Basic scrambled eggs Crack a few eggs into a pan (without any heat on it yet), then add a small shot of milk to the mixture, a couple dashes of salt, and a dash or two of pepper to taste. Put it over medium heat and continually stir it, pulling the cooking eggs away from the edges, until you have nice fluffy eggs.
Modifications Try putting some salsa right on top of the eggs, or perhaps some chili. Grated cheese is another excellent topping – sprinkle it right into the pan on top of the eggs about a minute before they’re done cooking.
Hard boiled eggs Just put a few eggs in your pan, a big pinch of salt, about half a cap full of vinegar, and then enough water so that it’s slightly deeper than the eggs. Turn up the heat full blast until the water is boiling, then pull the pan off the heat and let it sit there for sixteen minutes. Then dump off the water and add cool water, letting the eggs cool. These are perfect to keep in the fridge and eat as a quick and very healthy snack – less than a dime a pop.
Idea #4: Fruits and Vegetables in Season
Stop by your local grocery store and see what fresh fruits and vegetables are on sale for a low price. Those are the seasonal items, and they’re usually delicious and cheap. Buy some, take them home, and experiment.
Vegetables Many vegetables can be deliciously cooked with a bit of olive oil and a few spices to make a very delicious, simple, and cheap meal. Just search around online for basic preparation of whatever vegetables you may find.
Fruit Almost every fruit can be chopped up and stored in a small container as a perfect snack when you’re hungry. If it’s a cheap vegetable in season, it’s usually a very cheap snack, too.
Tip #2: Get a basic spice rack and experiment with them – a simple, compact spice rack is something perfect to ask for as a gift. Try tarragon in your eggs or rosemary on your chicken breasts or cumin cooked in with your beans. It’s a quick way to make something bland into something quite tasty. Here are the
spices I consider essential in a basic kitchen.
Idea #5: Pasta
You can get a box of dried pasta for just a dollar or two and it’ll provide the backbone for multiple meals. Plus, it’s amazingly easy: just boil it in water with a bit of salt and it’s good to go.
Pasta sauces Naturally, you’ll want some sauce to go along with it. Try just getting cheap cans of tomato sauce, then heating that in a pan after the pasta is done and draining. Add in garlic, rosemary, oregano, and other spices and you can quickly have a great tomato sauce. Toss some of those fresh vegetables in the sauce, too, to make it heartier.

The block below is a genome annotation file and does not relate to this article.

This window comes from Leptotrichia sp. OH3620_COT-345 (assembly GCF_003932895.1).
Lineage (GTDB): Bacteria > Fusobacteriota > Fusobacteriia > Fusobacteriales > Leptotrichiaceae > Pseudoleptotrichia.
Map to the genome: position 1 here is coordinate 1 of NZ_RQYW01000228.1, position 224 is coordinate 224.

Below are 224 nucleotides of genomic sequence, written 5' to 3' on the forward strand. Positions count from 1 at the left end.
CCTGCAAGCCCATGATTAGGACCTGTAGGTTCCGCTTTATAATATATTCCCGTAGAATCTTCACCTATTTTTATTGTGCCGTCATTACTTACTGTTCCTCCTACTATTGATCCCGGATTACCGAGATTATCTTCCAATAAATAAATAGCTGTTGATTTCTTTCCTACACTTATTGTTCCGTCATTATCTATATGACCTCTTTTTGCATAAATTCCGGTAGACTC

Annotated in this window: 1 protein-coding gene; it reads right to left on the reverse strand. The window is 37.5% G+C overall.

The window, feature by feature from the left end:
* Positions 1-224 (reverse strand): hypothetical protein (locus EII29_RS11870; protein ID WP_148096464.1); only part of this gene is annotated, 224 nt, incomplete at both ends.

Parmesan cheese Parmesan cheese in a large canister is an essential thing to keep in the fridge. Sprinkle some on top of the tomato sauce from above, or even better, try this. Once the pasta is done draining, toss it with a bit of olive oil and dump a lot of Parmesan in there as you’re tossing it. Delicious and pretty healthy.
Tip #3: You only need one knife for almost everything you might do. Go to a department store and pick out one of their 7″ to 9″ chef’s knifes. Hold it in your hand and pick the one with the grip you like the best. Also, get a honing steel so you can keep the edge on it. This one knife will do all of the cutting you’ll likely do in a kitchen for a long time.
Idea #6: Tuna
Tuna is quite inexpensive and very healthy. I often buy cans of it in bulk and use them slowly over the next few months, mixing the tuna in with other dishes or occasionally centering a meal around it. Here are some tactics.
Tuna stir fry Add tuna in with savory fresh vegetables and cook them all together. I particularly like tuna with onions, garlic, celery, and peas.
Tuna with pasta Tuna is also a great complement to pasta, discussed above. Boil the pasta, then mix some tuna and a bit of olive oil in with the drained pasta, along with a bit of salt and some pepper. Delicious and incredibly simple, plus you can add some vegetables to it, too, if you have any fresh ones on hand.
Tip #4: Go with a friend to a warehouse store and buy the basic items here in bulk. You can get amazing prices if you buy large cylinders of oatmeal, a large pack of small tuna cans, a lot of pasta, or a large quantity of beans all at once. You can even sometimes find rice at a reasonable price, though it’s very expensive compared to where it used to be.
Idea #7: Oatmeal
This may be the most surprising item on the list, but it’s perhaps my favorite of all. Oatmeal can be prepared in countless different ways, and when you buy a large container of it, it’s very cheap, too. I used to eat it for multiple meals a day and I still eat it a few days a week for breakfast. Here are thirty different things you can add to oatmeal to make something delicious – try them individually or in combinations. The last few make for a hearty oatmeal, not sweet at all, and appropriate to eat at dinner.
Fresh fruit pieces (whatever’s on sale)
Dried fruit pieces (raisins, craisins, etc.)
Canned pumpkin (sublime with cinnamon)
Nuts (pecans, almonds, etc.)
Coconut (or coconut oil)
Hazelnut butter (Nutella)
Granola (as a topping)
Green onions / scallions
In short, you can prepare many, many interesting foods at home with just a pan and a hot plate. Experiment a little and surprise yourself!